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Community Highlights: Meet Kevin Curley of RegionAle

Today we’d like to introduce you to Kevin Curley.

Alright, so thank you so much for sharing your story and insight with our readers. To kick things off, can you tell us a bit about how you got started?
I started working in restaurants when I was 16 years old. Cooking has always been a passion of mine from a young age, and I always dreamed of being a chef. I attended culinary school at the Culinary Institute of America, followed by a degree from the School of Hotel Administration at Cornell University. I have competed in the Bocuse d’Or as a commis and won the honor of best commis during the competition in the United States.

After graduating college, I worked under James Beard-nominated chef Cindy Wolf at Charleston restaurant in Baltimore, MD. After which, I was the opening executive chef at Cafe Cent-Dix in Ithaca, NY, at the age of 22. I worked for about three years as a chef in Ithaca when I started developing my own restaurant concept. The concept is called RegionAle. It is a chef-driven sandwich concept that focuses on highlighting famous sandwiches from across the country and pairing them with local craft beer. We opened the first RegionAle location in November of 2016 and have enjoyed great success ever since. We recently opened a second location in February of 2020, with plans to continue to grow the brand.

Can you talk to us a bit about the challenges and lessons you’ve learned along the way. Looking back would you say it’s been easy or smooth in retrospect?
The road has been anything but smooth. I opened my own restaurant at the age of 25 with no support other than my family (who have no prior experience in the restaurant industry). It is through grit, passion, luck, and probably a little naivety that the brand has been so successful. While the restaurant has always financially performed well, the emotional and physical strain of being a small business owner is incalculable unless you have gone through it.

There have been steps along the way that have helped me grow individually and as a business owner. The brand has gone from me working all day, every day for the first few years to now leading a large team. It is a very different job when you are no longer only counting on yourself to show up and give it your best every day. The restaurant industry inevitably brings a host of challenges from staffing, product quality, razor-thin margins, long hours, etc. The aspect of my job that is most challenging at this point is letting control of the reins. As you grow, you need a solid team around you, and that is my sole focus at this point, developing into a leader, not just a manager.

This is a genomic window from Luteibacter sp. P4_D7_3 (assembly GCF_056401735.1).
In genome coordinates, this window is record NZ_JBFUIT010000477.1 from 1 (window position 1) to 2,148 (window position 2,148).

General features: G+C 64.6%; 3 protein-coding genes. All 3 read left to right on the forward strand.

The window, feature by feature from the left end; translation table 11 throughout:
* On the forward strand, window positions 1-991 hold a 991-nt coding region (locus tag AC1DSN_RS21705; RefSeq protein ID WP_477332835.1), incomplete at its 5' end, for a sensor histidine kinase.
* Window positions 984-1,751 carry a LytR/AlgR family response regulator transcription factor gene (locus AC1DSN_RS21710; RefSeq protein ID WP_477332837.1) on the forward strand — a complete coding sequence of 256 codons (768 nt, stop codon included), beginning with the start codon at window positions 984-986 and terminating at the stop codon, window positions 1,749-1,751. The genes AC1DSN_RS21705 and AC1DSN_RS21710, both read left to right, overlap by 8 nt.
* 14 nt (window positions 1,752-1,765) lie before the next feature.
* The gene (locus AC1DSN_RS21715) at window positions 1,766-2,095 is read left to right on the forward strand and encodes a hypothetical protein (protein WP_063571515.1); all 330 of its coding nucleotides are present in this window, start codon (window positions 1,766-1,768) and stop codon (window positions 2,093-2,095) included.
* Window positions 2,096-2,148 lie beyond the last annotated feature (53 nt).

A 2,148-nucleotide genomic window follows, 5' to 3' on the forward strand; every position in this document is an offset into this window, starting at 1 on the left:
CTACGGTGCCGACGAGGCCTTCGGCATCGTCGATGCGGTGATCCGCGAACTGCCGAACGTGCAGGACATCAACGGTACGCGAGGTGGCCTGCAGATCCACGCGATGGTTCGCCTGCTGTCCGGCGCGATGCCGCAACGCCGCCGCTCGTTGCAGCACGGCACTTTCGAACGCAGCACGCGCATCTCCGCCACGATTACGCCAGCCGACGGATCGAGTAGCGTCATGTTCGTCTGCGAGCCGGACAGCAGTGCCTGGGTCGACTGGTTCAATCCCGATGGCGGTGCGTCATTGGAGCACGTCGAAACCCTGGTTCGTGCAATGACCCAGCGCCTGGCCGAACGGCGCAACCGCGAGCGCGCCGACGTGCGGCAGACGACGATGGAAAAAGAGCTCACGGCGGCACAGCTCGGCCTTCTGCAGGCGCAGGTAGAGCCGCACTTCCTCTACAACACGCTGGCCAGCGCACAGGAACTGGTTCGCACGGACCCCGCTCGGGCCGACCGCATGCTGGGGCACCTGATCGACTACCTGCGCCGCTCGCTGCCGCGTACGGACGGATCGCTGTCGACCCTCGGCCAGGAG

Thanks for sharing that. So, maybe next you can tell us a bit more about your business?
RegionAle was created with the goal of highlighting regionally famous American sandwiches and craft beers. These legendary sandwiches originate from across the country, including quintessential favorites such as the Maryland Crabcake, Philly Cheesesteak, and Florida Cubano. At RegionAle, we maintain the essence of these sandwiches while simultaneously modernizing them with fresh, unique ingredients.

Here at RegionAle, we strive to provide our customers with a distinctive, delicious meal. Our sandwiches are made from scratch, using locally sourced and seasonally appropriate ingredients whenever possible. In addition to our main fare, we also offer seasonal soups and salads, as well as numerous sides, including house-made chips and cookies. While we emphasize a modern culinary approach, our sandwiches are rooted in tradition – embodying cultural differences from across our great country. Whatever state you hail from, we hope that enjoying a meal at RegionAle is equal parts nostalgic, delicious, and refreshingly original.

Can you talk about how you think about risk?
I believe all small business owners to be great risk-takers. There is financial as well as a social risk when you are operating a business. Financially, a restaurant is extremely risky. They are very expensive to open, and the possibility of failure is constantly looming over you. When I refer to social risk, I am mostly referring to social life outside of work. I am very lucky to have a supportive wife and family, but the long hours and constantly being at work or thinking of work is not for the faint of heart.

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